- Spirit of secession -- the State militia -- Charleston and the Forts -- the Violated agreement -- Major Anderson occupies Fort Sumter -- South Carolina occupies Pinckney and Moultrie -- the Star of the West -- Fort Sumter surrendered -- Carolinians in Virginia -- battle of Manassas.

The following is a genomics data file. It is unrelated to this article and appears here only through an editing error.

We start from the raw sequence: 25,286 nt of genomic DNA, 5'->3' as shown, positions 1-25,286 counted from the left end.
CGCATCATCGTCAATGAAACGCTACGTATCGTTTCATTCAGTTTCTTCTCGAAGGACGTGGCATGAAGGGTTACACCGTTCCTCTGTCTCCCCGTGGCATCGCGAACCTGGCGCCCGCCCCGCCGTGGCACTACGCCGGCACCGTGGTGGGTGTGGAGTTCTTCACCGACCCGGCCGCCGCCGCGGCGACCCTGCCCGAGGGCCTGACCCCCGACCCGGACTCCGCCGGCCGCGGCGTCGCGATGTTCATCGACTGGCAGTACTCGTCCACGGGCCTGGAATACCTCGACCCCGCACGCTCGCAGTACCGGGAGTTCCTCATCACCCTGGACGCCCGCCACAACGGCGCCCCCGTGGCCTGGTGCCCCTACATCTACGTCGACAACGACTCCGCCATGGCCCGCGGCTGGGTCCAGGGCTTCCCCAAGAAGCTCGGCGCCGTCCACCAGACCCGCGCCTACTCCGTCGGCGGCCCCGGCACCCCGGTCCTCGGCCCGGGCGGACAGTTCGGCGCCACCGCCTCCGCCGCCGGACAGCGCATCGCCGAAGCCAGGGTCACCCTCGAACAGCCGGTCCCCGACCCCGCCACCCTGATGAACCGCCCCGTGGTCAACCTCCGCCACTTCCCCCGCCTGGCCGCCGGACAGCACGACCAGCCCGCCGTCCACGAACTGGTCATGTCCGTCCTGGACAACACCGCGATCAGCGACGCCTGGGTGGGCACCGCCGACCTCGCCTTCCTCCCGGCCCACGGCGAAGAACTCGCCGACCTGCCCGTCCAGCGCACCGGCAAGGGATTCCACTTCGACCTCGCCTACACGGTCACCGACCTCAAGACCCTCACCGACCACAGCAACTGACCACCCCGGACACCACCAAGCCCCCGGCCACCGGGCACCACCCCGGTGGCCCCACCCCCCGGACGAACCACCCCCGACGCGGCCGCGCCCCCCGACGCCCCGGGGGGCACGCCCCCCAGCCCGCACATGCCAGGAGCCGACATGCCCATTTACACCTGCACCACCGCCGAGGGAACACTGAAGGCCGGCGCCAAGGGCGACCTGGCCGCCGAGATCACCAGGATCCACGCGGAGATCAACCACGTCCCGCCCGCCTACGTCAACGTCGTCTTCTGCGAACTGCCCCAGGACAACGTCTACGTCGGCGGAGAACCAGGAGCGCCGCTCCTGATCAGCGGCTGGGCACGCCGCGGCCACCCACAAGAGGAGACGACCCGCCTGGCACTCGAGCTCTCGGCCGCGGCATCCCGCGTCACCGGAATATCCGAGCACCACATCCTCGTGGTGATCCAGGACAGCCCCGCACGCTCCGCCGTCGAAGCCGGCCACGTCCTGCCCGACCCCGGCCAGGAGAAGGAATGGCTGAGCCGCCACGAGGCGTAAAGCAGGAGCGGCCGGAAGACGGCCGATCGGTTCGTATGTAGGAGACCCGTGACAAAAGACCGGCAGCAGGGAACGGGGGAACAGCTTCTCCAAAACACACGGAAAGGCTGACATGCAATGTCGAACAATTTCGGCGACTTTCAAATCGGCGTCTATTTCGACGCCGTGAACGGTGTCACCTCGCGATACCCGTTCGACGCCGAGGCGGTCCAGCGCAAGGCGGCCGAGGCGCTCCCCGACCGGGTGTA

From the time that the election of the President was declared, early in November, 1860, the military spirit of the people of South Carolina was thoroughly awake. Secession from the Union was in the air, and when it came, on the 20th of December following, it was received as the ultimate decision of duty and the call of the State to arms. The one sentiment, everywhere expressed by the vast majority of the people, was the sentiment of independence; and the universal resolve was the determination to maintain the secession of the State at any and every cost. The militia of the State was, at the time, her only arm of defense, and every part of it was put under orders. Of the State militia, the largest organized body was the Fourth brigade of Charleston, commanded by Brig.-Gen. James Simons. This body of troops was well organized, well drilled and armed, and was constantly under the orders of the governor and in active service from the 27th of December, 1860, to the last of April, 1861. Some of the commands continued in service until the Confederate regiments, battalions and batteries were organized and finally absorbed all the effective material of the brigade. This efficient brigade was composed of the following commands:  First regiment of rifles: Col. J. J. Pettigrew, Lieut.-Col. John L. Branch, Maj. Ellison Capers, Adjt. Theodore G. Barker, Quartermaster Allen Hanckel, Commissary L. G. Young, Surg. George Trescot, Asst. Surg. Thomas L. Ozier, Jr. Companies: Washington Light Infantry, Capt. C. H. Simonton; Moultrie Guards, Capt. Barnwell W. Palmer; German Riflemen, Capt. Jacob Small; Palmetto Riflemen, Capt. Alex. Melchers; Meagher Guards, Capt. Edward McCrady, Jr.; Carolina Light Infantry, Capt. Gillard Pinckney; Zouave Cadets, Capt. C. E. Chichester. Seventeenth regiment: Col. John Cunningham, Lieut.-Col. William P. Shingler, Maj. J. J. Lucas, Adjt. F. A. Mitchel. Companies: Charleston Riflemen, Capt. Joseph Johnson, Jr.; Irish Volunteers, Capt. Edward McGrath; Cadet Riflemen, Capt. W. S. Elliott; Montgomery Guards, Capt. James Conner; Union Light Infantry, Capt. David Ramsay; German Fusiliers, Capt. Samuel Lord, Jr.; Palmetto Guards, Capt. Thomas W. Middleton; Sumter Guards, Capt. Henry C. King; Emmet Volunteers, Capt. P. Grace; Calhoun Guards, Capt. John Fraser. First regiment of artillery: Col. E. H. Locke, Lieut.-Col. W. G. De Saussure, Maj. John A. Wagener, Adjt. James Simmons, Jr. Light batteries: Marion Artillery, Capt. J. G. King; Washington Artillery, Capt. George H. Walter; Lafayette Artillery, Capt. J. J. Pope; German Artillery (A), Capt. C. Nohrden; German Artillery (B), Capt. H. Harms. Cavalry: Charleston Light Dragoons, Capt. B. H. Rutledge; German Hussars, Capt. Theodore Cordes; Rutledge Mounted Riflemen, Capt. C. K. Huger. Volunteer corps in the fire department: Vigilant Rifles, Capt. S. V. Tupper; Phoenix Rifles, Capt. Peter C. Gaillard; Aetna Rifles, Capt. E. F. Sweegan; Marion Rifles, Capt. C. B. Sigwald.  Charleston, the metropolis and seaport, for a time absorbed the interest of the whole State, for it was everywhere felt that the issue of secession, so far as war with the government of the United States was concerned, must be determined in her harbor. The three forts which had been erected by the government for the defense of the harbor, Moultrie, Castle Pinckney and Sumter, were built upon land ceded by the State for that purpose, and with the arsenal and grounds in Charleston, constituted the property of the United States. The secession of South Carolina having dissolved her connection with the government of the United States, the question of the possession of the forts in the harbor and of the military post at the arsenal became at once a question of vital interest to the State. Able commissioners, Robert W. Barnwell, James H. Adams and James L. Orr, were elected and sent by the convention of the State to treat with the government at Washington for an amicable settlement of this important question, and other questions growing out of the new relation which South Carolina bore to the Union. Pending the action of the commissioners in Washington, an unfortunate move was made by Maj. Robert Anderson, of the United States army, who commanded the only body of troops stationed in the harbor, which ultimately compelled the return of the commissioners and led to the most serious complications. An understanding had been established between the authorities in Washington and the members of Congress from South Carolina, that the forts would not be attacked, or seized as an act of war, until proper negotiations for their cession to the State had been made and had failed; provided that they were not reinforced, and their military status should remain as it was at the time of this understanding, viz., on December 9, 1860. Fort Sumter, in the very mouth of the harbor, was in an unfinished state and without a garrison. On the night of the 26th of December, 1860, Maj. Robert Anderson  dismantled Fort Moultrie and removed his command by boats over to Fort Sumter. The following account of the effect of this removal of Major Anderson upon the people, and the action of the government, is taken from Brevet Major-General Crawford's ‘Genesis of the Civil War.’ General Crawford was at the time on the medical staff and one of Anderson's officers. His book is a clear and admirable narrative of the events of those most eventful days, and is written in the spirit of the utmost candor and fairness. In the conclusion of the chapter describing the removal, he says: